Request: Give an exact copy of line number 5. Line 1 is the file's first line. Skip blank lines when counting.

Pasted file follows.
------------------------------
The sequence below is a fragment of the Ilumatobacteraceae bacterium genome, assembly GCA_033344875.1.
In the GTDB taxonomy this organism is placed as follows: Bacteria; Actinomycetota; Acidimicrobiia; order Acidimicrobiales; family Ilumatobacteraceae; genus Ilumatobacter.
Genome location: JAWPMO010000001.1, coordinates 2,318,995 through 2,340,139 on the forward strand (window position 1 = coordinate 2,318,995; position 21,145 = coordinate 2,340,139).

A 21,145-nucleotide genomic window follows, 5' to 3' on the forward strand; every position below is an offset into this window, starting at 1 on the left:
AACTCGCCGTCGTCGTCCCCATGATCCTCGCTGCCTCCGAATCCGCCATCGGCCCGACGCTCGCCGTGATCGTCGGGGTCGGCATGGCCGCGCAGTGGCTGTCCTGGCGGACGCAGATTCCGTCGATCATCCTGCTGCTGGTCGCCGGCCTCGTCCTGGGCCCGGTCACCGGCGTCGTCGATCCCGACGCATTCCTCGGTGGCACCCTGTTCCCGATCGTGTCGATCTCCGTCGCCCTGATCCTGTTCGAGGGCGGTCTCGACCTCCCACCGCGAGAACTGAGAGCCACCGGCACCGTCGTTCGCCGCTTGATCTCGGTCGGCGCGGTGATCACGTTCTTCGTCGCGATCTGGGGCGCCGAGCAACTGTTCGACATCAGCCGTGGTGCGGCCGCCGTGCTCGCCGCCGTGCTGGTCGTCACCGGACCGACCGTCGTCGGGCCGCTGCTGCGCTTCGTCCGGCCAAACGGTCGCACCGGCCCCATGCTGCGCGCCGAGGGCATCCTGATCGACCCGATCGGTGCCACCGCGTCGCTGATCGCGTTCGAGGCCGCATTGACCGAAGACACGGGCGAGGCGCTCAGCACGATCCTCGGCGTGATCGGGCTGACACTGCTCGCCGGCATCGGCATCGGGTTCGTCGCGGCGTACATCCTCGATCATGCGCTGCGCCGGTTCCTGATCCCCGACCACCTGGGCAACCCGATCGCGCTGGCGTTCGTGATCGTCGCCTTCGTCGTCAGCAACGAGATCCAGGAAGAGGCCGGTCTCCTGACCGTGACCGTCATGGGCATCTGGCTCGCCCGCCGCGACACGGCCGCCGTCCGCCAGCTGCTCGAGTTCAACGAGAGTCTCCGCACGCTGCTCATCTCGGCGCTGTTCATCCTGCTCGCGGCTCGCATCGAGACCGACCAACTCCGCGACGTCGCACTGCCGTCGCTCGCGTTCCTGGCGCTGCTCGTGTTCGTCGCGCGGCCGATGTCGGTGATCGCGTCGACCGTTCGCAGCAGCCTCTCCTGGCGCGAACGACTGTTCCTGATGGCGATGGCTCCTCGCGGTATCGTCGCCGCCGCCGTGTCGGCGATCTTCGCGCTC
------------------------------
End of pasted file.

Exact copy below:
AACTCGCCGTCGTCGTCCCCATGATCCTCGCTGCCTCCGAATCCGCCATCGGCCCGACGCTCGCCGTGATCGTCGGGGTCGGCATGGCCGCGCAGTGGCTGTCCTGGCGGACGCAGATTCCGTCGATCATCCTGCTGCTGGTCGCCGGCCTCGTCCTGGGCCCGGTCACCGGCGTCGTCGATCCCGACGCATTCCTCGGTGGCACCCTGTTCCCGATCGTGTCGATCTCCGTCGCCCTGATCCTGTTCGAGGGCGGTCTCGACCTCCCACCGCGAGAACTGAGAGCCACCGGCACCGTCGTTCGCCGCTTGATCTCGGTCGGCGCGGTGATCACGTTCTTCGTCGCGATCTGGGGCGCCGAGCAACTGTTCGACATCAGCCGTGGTGCGGCCGCCGTGCTCGCCGCCGTGCTGGTCGTCACCGGACCGACCGTCGTCGGGCCGCTGCTGCGCTTCGTCCGGCCAAACGGTCGCACCGGCCCCATGCTGCGCGCCGAGGGCATCCTGATCGACCCGATCGGTGCCACCGCGTCGCTGATCGCGTTCGAGGCCGCATTGACCGAAGACACGGGCGAGGCGCTCAGCACGATCCTCGGCGTGATCGGGCTGACACTGCTCGCCGGCATCGGCATCGGGTTCGTCGCGGCGTACATCCTCGATCATGCGCTGCGCCGGTTCCTGATCCCCGACCACCTGGGCAACCCGATCGCGCTGGCGTTCGTGATCGTCGCCTTCGTCGTCAGCAACGAGATCCAGGAAGAGGCCGGTCTCCTGACCGTGACCGTCATGGGCATCTGGCTCGCCCGCCGCGACACGGCCGCCGTCCGCCAGCTGCTCGAGTTCAACGAGAGTCTCCGCACGCTGCTCATCTCGGCGCTGTTCATCCTGCTCGCGGCTCGCATCGAGACCGACCAACTCCGCGACGTCGCACTGCCGTCGCTCGCGTTCCTGGCGCTGCTCGTGTTCGTCGCGCGGCCGATGTCGGTGATCGCGTCGACCGTTCGCAGCAGCCTCTCCTGGCGCGAACGACTGTTCCTGATGGCGATGGCTCCTCGCGGTATCGTCGCCGCCGCCGTGTCGGCGATCTTCGCGCTC